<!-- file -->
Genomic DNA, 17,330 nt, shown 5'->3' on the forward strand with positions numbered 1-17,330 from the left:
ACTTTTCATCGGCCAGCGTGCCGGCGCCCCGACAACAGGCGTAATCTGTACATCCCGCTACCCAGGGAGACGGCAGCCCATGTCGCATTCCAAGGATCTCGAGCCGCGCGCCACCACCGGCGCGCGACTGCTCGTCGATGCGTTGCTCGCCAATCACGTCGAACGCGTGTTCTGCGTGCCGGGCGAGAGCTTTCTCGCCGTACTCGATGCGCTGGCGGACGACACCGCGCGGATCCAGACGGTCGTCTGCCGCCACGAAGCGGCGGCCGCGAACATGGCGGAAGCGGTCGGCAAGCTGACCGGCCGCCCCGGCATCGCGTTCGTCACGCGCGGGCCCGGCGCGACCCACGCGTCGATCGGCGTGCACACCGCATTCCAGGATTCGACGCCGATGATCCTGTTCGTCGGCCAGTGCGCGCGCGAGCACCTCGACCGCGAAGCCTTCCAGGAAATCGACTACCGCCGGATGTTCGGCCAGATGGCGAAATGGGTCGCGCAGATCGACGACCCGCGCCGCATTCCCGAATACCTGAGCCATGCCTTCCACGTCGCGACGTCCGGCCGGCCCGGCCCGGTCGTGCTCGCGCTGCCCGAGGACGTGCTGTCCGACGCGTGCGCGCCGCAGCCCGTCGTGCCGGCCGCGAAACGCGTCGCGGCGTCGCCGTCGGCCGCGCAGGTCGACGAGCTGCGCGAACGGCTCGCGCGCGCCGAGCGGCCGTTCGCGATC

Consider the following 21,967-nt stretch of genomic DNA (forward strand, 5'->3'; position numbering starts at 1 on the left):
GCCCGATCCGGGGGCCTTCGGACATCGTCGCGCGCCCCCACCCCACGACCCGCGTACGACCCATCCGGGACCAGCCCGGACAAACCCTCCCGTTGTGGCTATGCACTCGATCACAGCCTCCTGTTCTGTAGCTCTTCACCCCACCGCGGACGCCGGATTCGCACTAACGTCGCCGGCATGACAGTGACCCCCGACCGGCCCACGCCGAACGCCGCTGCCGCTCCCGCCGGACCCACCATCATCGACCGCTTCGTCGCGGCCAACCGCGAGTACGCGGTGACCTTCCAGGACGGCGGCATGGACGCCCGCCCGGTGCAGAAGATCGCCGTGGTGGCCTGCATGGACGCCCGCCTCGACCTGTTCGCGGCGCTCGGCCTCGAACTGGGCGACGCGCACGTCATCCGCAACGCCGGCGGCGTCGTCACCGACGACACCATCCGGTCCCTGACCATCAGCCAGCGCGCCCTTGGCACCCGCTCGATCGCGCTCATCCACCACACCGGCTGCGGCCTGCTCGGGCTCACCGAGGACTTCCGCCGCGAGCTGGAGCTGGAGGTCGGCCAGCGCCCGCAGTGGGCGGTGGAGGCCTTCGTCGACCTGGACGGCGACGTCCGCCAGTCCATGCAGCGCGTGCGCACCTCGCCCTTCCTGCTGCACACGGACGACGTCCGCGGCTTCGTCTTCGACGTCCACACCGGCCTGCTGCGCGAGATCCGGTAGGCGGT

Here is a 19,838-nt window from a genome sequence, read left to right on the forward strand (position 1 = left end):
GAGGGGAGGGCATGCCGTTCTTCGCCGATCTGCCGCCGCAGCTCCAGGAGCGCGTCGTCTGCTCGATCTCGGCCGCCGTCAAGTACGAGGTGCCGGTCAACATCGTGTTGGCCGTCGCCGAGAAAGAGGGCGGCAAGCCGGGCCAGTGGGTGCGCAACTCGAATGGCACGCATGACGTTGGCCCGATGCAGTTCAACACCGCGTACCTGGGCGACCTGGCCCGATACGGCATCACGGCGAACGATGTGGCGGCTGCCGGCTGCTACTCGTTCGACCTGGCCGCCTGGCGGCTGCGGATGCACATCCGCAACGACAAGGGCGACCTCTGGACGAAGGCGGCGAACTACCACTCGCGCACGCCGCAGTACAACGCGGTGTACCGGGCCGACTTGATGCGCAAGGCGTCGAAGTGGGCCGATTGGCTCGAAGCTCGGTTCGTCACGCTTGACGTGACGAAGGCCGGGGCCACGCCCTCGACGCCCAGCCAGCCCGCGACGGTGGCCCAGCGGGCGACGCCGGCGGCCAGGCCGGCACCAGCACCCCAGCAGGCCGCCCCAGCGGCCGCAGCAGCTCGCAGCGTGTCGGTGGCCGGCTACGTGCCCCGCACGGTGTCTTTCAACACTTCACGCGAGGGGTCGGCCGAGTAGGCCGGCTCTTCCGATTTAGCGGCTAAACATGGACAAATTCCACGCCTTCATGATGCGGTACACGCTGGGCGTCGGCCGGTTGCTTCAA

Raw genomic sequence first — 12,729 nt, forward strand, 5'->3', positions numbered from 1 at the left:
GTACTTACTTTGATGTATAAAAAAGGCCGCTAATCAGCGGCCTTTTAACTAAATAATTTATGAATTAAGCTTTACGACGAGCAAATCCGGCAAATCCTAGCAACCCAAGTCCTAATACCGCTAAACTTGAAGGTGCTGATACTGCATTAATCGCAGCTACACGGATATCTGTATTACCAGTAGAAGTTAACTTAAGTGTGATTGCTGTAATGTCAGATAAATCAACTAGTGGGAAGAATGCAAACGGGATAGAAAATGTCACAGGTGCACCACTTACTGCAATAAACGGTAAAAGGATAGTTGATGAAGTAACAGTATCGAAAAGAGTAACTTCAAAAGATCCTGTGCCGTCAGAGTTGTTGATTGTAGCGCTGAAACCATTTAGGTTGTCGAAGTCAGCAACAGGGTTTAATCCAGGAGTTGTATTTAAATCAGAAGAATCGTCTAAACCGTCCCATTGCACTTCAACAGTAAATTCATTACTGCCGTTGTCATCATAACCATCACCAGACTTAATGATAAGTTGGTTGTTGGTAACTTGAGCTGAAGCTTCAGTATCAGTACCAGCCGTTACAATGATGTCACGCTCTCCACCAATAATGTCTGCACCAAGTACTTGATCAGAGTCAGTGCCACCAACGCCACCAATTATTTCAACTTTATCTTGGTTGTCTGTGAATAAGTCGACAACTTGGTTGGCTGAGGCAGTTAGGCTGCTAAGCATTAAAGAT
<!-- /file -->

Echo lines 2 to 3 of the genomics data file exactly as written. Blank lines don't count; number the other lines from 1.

ACTTTTCATCGGCCAGCGTGCCGGCGCCCCGACAACAGGCGTAATCTGTACATCCCGCTACCCAGGGAGACGGCAGCCCATGTCGCATTCCAAGGATCTCGAGCCGCGCGCCACCACCGGCGCGCGACTGCTCGTCGATGCGTTGCTCGCCAATCACGTCGAACGCGTGTTCTGCGTGCCGGGCGAGAGCTTTCTCGCCGTACTCGATGCGCTGGCGGACGACACCGCGCGGATCCAGACGGTCGTCTGCCGCCACGAAGCGGCGGCCGCGAACATGGCGGAAGCGGTCGGCAAGCTGACCGGCCGCCCCGGCATCGCGTTCGTCACGCGCGGGCCCGGCGCGACCCACGCGTCGATCGGCGTGCACACCGCATTCCAGGATTCGACGCCGATGATCCTGTTCGTCGGCCAGTGCGCGCGCGAGCACCTCGACCGCGAAGCCTTCCAGGAAATCGACTACCGCCGGATGTTCGGCCAGATGGCGAAATGGGTCGCGCAGATCGACGACCCGCGCCGCATTCCCGAATACCTGAGCCATGCCTTCCACGTCGCGACGTCCGGCCGGCCCGGCCCGGTCGTGCTCGCGCTGCCCGAGGACGTGCTGTCCGACGCGTGCGCGCCGCAGCCCGTCGTGCCGGCCGCGAAACGCGTCGCGGCGTCGCCGTCGGCCGCGCAGGTCGACGAGCTGCGCGAACGGCTCGCGCGCGCCGAGCGGCCGTTCGCGATC

Consider the following 21,967-nt stretch of genomic DNA (forward strand, 5'->3'; position numbering starts at 1 on the left):